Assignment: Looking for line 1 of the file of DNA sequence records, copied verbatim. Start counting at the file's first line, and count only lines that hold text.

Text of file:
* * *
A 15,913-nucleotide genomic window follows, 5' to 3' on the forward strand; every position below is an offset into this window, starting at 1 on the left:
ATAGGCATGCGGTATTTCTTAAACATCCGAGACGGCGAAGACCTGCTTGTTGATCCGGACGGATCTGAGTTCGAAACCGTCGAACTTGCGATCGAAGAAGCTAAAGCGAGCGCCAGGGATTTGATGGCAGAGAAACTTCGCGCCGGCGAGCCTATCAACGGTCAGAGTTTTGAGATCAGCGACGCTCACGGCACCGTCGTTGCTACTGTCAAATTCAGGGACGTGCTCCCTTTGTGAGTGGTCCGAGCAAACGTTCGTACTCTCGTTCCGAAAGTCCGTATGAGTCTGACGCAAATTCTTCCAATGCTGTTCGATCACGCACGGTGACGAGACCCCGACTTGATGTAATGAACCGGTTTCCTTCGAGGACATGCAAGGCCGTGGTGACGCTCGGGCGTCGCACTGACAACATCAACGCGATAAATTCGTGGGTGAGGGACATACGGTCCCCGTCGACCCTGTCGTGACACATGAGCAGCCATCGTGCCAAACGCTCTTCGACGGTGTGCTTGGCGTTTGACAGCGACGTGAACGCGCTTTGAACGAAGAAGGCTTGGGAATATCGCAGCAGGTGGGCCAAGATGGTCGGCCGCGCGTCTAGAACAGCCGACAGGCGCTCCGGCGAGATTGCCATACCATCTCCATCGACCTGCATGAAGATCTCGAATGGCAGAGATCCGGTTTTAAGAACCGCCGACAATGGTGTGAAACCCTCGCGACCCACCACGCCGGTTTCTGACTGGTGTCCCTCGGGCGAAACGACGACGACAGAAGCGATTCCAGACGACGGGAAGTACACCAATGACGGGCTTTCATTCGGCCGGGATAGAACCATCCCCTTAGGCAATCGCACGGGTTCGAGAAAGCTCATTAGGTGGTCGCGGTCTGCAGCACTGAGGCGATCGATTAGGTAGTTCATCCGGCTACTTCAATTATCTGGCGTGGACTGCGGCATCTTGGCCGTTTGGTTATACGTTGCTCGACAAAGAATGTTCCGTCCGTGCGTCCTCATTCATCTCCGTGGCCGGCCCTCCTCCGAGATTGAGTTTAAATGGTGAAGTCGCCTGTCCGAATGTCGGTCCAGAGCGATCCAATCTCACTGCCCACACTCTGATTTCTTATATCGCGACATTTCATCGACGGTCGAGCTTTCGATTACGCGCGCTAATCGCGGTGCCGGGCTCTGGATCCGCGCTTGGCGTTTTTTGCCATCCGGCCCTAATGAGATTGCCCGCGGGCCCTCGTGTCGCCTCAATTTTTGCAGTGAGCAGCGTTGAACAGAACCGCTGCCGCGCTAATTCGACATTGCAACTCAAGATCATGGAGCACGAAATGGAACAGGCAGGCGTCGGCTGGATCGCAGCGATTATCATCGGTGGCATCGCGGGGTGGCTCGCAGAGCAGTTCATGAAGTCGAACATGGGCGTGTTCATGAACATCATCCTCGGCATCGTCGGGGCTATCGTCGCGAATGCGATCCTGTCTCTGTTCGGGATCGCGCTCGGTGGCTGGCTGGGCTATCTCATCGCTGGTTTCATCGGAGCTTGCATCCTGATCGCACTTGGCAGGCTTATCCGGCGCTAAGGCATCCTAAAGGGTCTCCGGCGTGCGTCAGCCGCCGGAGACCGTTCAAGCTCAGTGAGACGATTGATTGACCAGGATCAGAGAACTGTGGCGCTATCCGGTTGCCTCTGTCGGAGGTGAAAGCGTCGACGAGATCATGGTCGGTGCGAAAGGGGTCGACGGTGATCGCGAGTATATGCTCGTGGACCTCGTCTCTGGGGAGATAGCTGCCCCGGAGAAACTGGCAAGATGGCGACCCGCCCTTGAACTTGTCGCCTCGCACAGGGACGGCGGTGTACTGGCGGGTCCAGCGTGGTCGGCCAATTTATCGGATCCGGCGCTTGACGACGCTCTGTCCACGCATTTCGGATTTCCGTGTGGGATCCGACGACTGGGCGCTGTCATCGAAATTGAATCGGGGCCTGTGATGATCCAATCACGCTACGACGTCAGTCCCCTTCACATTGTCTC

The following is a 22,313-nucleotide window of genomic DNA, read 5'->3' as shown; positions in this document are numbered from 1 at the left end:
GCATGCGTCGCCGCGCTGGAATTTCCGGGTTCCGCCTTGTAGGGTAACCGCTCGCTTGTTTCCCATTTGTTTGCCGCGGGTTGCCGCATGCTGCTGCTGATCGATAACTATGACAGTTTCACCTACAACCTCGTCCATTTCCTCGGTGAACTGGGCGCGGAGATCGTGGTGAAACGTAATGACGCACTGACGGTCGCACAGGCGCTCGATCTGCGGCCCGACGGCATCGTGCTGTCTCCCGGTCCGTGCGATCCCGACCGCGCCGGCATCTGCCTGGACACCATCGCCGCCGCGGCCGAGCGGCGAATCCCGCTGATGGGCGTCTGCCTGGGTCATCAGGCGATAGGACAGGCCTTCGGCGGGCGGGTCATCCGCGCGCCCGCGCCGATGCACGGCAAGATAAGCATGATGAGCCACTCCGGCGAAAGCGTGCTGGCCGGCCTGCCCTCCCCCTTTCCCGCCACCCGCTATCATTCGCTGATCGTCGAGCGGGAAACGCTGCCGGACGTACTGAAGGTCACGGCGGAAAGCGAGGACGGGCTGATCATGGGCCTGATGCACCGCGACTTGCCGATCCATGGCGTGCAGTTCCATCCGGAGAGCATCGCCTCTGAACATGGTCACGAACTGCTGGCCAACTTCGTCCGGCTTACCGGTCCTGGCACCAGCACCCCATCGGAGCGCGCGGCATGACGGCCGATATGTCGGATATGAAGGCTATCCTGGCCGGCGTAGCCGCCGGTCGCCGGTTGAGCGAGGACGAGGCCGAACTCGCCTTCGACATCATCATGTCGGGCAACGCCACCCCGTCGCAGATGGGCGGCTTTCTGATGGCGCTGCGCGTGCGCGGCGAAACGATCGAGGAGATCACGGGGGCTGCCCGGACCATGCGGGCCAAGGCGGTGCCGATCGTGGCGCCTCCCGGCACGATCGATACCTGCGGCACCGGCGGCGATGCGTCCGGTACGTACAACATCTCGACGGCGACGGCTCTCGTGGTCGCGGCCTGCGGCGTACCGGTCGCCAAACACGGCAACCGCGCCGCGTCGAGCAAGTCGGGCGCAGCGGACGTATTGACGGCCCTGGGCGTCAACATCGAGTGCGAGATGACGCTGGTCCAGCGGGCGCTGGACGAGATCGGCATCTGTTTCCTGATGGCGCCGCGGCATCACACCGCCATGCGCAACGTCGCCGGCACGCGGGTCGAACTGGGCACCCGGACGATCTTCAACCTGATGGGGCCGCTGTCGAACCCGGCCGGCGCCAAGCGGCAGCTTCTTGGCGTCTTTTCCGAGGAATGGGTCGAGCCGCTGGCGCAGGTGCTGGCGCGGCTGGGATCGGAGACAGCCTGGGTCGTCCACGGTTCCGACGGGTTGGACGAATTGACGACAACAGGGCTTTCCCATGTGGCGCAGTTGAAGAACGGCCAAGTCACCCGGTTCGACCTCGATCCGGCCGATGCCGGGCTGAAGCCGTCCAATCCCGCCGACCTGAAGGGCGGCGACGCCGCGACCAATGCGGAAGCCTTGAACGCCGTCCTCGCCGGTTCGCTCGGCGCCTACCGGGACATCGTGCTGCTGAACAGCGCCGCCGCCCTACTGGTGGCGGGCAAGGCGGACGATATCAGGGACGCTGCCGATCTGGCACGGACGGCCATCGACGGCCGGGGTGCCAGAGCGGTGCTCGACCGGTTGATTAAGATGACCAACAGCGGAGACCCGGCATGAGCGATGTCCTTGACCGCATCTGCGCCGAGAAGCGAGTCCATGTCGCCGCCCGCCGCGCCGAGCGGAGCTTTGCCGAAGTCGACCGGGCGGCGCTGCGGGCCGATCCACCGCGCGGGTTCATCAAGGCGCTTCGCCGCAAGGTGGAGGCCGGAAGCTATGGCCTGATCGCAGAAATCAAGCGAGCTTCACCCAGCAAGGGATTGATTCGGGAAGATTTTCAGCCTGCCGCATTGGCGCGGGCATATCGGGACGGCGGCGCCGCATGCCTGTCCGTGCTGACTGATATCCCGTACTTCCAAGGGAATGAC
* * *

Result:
A 15,913-nucleotide genomic window follows, 5' to 3' on the forward strand; every position below is an offset into this window, starting at 1 on the left: